Corbin Bernsen is making some pretty solid movies, holding true to the Hollywood model of good storytelling while meeting the demands of Christian audiences. In this film, he also targets a broader audience that includes children. Though the majority of the film addresses adults and their challenge to connect in a plugged-in society, the ending launches off into a series of slapstick events reminiscent of the Home Alone movies. To be fair, they do let you know it's coming through a pointed comment made by one of the characters. While this sequence will seal the deal for children in the room, adults may be put off by the change of pace and style of the movie near the end. It is a smart move, however, if you want to reach all ages in an audience. It certainly was the best part of the movie, according to my kids.

The only other thing audiences may not like is the scripture-quoting daughter (Francesca Capaldi) who plugs the major movie themes. She is one of my favorite characters, however. I'm not a big fan of the one-liners, but at least they give a context for it (she loves to watch "church TV," as she calls it). What appeals to me about her is that she's the first one to "get it" when her dad decides to reconnect with his family. Throughout the story, she's on his side and helps pull the others into the transformation. It's that first little grin while she's standing at the foot of the stairs listening to her dad that gives us hope in the whole scheme.

All in all, 3 Day Test will be a fun, family Christmas flick this winter, and I look forward to seeing the next film by Corbin Bernsen.

Talking Points with Kids

Ages 0-5: Who was your favorite character in this film and why? What did they do that you admired? Would you like it if you spent an entire weekend like this family did, with no computers, phones or places to go?

Ages 6-12: The son in the film illegally copies movies for his friends. When his dad finds out, he tells him a story about his own failure as a teenager. Do you think parents who tell about their failures make their kids want to do what is right or what is wrong? How would you respond to a parent's story of messing up when they were your age? In the movie, the son was very good with technology. Do you think his obsession brought him closer to his parents or farther away? What kind of dad do you think he would grow up to be if he continued that way?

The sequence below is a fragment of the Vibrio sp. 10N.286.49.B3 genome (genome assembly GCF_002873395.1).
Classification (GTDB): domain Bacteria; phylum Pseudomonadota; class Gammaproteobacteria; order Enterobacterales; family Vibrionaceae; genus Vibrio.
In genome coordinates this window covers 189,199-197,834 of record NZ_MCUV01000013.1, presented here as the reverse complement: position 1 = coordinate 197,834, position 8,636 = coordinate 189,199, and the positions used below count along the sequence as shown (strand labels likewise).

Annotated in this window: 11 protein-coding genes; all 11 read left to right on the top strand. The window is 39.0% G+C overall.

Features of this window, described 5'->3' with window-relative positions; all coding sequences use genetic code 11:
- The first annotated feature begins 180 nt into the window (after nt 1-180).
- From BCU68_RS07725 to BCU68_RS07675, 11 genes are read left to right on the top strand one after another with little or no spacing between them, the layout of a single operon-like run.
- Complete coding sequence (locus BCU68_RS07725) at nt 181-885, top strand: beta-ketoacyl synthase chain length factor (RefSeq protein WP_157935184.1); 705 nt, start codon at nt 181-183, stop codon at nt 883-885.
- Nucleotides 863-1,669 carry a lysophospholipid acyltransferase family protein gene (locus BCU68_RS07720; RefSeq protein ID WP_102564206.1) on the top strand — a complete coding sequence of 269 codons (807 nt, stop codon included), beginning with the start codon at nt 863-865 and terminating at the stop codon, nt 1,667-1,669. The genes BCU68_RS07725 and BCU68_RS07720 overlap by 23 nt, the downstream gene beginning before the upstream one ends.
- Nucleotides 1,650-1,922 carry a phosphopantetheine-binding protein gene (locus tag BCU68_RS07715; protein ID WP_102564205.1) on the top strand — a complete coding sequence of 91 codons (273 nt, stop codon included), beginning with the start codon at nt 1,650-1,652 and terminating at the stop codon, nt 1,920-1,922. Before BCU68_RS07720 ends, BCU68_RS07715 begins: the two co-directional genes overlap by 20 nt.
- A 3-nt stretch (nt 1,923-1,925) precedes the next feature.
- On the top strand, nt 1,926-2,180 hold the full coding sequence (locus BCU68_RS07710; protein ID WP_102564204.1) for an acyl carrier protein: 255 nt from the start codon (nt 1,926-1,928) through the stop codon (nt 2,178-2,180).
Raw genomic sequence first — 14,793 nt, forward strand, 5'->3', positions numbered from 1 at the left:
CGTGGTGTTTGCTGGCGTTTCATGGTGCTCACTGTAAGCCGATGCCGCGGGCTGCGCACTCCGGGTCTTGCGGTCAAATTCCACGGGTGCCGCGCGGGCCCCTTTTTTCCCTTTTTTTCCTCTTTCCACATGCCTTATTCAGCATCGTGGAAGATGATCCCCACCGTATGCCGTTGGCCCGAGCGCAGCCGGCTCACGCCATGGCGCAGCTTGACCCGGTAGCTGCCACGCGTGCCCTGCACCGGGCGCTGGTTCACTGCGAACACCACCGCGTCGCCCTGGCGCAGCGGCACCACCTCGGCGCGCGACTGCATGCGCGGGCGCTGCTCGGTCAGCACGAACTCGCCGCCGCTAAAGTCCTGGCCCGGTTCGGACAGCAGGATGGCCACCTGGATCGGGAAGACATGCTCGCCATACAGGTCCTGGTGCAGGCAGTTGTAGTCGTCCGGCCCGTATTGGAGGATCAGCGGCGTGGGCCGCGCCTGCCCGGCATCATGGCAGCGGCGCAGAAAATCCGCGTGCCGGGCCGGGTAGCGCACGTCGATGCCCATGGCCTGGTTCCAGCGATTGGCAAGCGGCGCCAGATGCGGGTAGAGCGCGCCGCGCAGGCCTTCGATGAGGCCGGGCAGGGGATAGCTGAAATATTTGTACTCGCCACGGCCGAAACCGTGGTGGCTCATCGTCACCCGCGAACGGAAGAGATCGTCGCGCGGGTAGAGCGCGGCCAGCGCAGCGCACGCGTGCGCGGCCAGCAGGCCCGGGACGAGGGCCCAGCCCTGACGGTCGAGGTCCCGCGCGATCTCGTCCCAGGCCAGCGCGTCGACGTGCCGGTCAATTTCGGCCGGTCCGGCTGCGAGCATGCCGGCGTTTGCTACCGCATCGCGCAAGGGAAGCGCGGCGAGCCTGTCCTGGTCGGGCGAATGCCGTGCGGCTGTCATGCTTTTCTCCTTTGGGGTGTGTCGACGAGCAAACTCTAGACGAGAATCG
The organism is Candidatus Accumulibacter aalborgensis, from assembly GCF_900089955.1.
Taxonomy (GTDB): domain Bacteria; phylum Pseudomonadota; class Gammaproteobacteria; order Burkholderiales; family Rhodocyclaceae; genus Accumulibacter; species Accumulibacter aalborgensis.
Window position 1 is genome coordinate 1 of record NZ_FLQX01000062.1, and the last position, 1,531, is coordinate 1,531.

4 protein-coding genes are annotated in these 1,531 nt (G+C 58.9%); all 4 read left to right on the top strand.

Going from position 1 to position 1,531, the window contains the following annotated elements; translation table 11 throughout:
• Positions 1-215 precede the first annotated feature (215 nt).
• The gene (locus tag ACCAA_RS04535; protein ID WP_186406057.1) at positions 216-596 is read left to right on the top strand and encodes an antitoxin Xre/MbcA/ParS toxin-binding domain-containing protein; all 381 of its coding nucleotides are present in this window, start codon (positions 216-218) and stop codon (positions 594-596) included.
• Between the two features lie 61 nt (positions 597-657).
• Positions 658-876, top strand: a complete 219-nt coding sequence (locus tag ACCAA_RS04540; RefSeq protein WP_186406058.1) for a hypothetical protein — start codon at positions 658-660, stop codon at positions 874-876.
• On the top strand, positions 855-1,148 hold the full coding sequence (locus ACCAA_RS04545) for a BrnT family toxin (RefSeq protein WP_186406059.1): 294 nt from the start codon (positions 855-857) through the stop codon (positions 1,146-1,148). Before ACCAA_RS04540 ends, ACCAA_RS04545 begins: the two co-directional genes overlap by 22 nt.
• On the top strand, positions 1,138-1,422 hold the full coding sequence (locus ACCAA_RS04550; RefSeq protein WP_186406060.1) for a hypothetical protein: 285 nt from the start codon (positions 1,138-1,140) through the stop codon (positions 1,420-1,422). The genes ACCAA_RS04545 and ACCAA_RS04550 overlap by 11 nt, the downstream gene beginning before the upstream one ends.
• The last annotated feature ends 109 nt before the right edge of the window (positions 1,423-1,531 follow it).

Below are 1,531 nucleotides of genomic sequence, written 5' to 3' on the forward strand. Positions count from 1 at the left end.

Ages 12+: Many teenagers grow up being bitter that their parents spent more time at work or on their computers than having quality time with them. What do you consider to be quality time and do you think you have enough of it with your parents? If you had a weekend like the one in the story, what would you plan? The news caster in the story said that his parents didn't pay $100,000 for a college education so that he could cover stories like the dad's car getting hit by a toilet. While that's true, what kind of stories do appear in the news and what do they do to or for audiences? How can Christians who work in the news industry be a light in the darkness?

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Quote For The Day
"This one thing I do, forgetting those things which are behind, and reaching forth unto those things which are before."
- Philippians 3:13 (KJV)